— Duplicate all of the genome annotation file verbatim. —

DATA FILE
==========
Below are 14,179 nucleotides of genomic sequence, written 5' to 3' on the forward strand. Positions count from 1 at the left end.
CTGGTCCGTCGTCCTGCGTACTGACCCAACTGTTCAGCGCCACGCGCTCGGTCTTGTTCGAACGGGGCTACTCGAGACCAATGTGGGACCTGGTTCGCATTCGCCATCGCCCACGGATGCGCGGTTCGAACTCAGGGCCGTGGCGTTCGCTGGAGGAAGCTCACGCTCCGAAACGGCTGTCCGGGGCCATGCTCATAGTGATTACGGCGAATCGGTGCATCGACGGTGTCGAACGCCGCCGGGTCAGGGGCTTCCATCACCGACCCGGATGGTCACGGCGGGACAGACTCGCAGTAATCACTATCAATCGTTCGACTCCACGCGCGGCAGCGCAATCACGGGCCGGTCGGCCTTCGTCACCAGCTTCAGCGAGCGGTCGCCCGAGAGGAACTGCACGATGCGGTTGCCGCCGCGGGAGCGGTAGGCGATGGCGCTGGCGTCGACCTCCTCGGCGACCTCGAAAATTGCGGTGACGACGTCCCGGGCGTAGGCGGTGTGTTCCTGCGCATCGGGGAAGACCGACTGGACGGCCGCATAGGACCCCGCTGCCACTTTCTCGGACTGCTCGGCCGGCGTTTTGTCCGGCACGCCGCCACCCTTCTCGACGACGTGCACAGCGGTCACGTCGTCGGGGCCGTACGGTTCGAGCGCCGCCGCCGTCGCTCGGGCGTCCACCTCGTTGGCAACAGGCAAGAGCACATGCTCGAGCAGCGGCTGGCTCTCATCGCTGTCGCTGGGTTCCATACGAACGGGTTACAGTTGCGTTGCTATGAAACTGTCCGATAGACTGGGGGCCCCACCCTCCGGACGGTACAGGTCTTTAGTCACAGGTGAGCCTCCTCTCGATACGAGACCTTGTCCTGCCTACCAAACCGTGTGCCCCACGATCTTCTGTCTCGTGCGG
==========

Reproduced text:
Below are 14,179 nucleotides of genomic sequence, written 5' to 3' on the forward strand. Positions count from 1 at the left end.
CTGGTCCGTCGTCCTGCGTACTGACCCAACTGTTCAGCGCCACGCGCTCGGTCTTGTTCGAACGGGGCTACTCGAGACCAATGTGGGACCTGGTTCGCATTCGCCATCGCCCACGGATGCGCGGTTCGAACTCAGGGCCGTGGCGTTCGCTGGAGGAAGCTCACGCTCCGAAACGGCTGTCCGGGGCCATGCTCATAGTGATTACGGCGAATCGGTGCATCGACGGTGTCGAACGCCGCCGGGTCAGGGGCTTCCATCACCGACCCGGATGGTCACGGCGGGACAGACTCGCAGTAATCACTATCAATCGTTCGACTCCACGCGCGGCAGCGCAATCACGGGCCGGTCGGCCTTCGTCACCAGCTTCAGCGAGCGGTCGCCCGAGAGGAACTGCACGATGCGGTTGCCGCCGCGGGAGCGGTAGGCGATGGCGCTGGCGTCGACCTCCTCGGCGACCTCGAAAATTGCGGTGACGACGTCCCGGGCGTAGGCGGTGTGTTCCTGCGCATCGGGGAAGACCGACTGGACGGCCGCATAGGACCCCGCTGCCACTTTCTCGGACTGCTCGGCCGGCGTTTTGTCCGGCACGCCGCCACCCTTCTCGACGACGTGCACAGCGGTCACGTCGTCGGGGCCGTACGGTTCGAGCGCCGCCGCCGTCGCTCGGGCGTCCACCTCGTTGGCAACAGGCAAGAGCACATGCTCGAGCAGCGGCTGGCTCTCATCGCTGTCGCTGGGTTCCATACGAACGGGTTACAGTTGCGTTGCTATGAAACTGTCCGATAGACTGGGGGCCCCACCCTCCGGACGGTACAGGTCTTTAGTCACAGGTGAGCCTCCTCTCGATACGAGACCTTGTCCTGCCTACCAAACCGTGTGCCCCACGATCTTCTGTCTCGTGCGG